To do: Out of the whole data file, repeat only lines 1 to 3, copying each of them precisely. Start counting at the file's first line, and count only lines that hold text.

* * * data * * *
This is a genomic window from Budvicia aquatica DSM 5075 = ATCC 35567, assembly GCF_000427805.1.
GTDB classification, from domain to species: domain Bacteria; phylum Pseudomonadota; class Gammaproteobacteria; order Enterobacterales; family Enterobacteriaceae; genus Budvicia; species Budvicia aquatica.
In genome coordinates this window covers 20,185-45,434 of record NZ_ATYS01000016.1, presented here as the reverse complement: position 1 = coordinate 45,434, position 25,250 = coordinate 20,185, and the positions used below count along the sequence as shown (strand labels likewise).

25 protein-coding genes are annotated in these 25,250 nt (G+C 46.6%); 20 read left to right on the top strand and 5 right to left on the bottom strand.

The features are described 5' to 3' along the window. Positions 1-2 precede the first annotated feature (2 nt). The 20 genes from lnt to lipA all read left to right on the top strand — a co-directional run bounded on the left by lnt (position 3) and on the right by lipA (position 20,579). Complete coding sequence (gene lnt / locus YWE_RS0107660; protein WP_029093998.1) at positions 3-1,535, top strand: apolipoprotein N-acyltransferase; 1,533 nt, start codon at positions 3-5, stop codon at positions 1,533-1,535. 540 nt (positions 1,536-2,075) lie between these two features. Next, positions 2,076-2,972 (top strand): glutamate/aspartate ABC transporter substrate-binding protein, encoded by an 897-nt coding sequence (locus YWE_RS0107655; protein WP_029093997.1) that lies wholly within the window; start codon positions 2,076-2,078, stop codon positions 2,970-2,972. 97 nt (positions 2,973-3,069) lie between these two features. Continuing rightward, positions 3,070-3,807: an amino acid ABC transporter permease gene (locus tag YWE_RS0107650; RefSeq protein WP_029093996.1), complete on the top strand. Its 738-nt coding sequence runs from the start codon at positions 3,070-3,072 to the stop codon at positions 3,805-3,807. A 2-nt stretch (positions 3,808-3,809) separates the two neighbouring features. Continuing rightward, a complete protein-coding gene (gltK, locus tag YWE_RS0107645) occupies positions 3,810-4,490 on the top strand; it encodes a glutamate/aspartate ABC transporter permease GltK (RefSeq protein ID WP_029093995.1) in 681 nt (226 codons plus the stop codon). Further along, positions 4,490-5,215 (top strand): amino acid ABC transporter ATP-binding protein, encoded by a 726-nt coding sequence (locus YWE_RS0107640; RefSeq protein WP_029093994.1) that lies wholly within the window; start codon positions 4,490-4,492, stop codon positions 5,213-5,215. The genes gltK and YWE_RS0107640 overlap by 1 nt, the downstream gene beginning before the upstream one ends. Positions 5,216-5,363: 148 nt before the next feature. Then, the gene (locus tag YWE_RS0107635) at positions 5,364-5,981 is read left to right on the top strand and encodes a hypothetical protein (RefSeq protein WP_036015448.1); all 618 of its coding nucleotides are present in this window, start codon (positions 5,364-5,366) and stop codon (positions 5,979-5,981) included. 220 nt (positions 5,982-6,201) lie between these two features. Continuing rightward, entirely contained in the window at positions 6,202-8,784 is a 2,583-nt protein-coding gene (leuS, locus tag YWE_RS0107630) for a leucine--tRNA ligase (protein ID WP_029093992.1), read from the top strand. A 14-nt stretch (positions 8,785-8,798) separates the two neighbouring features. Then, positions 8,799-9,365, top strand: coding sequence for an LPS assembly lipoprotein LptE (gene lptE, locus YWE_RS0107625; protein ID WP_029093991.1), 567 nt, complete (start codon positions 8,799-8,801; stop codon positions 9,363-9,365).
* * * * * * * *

This is a genomic window from Budvicia aquatica DSM 5075 = ATCC 35567, assembly GCF_000427805.1.
GTDB classification, from domain to species: domain Bacteria; phylum Pseudomonadota; class Gammaproteobacteria; order Enterobacterales; family Enterobacteriaceae; genus Budvicia; species Budvicia aquatica.
In genome coordinates this window covers 20,185-45,434 of record NZ_ATYS01000016.1, presented here as the reverse complement: position 1 = coordinate 45,434, position 25,250 = coordinate 20,185, and the positions used below count along the sequence as shown (strand labels likewise).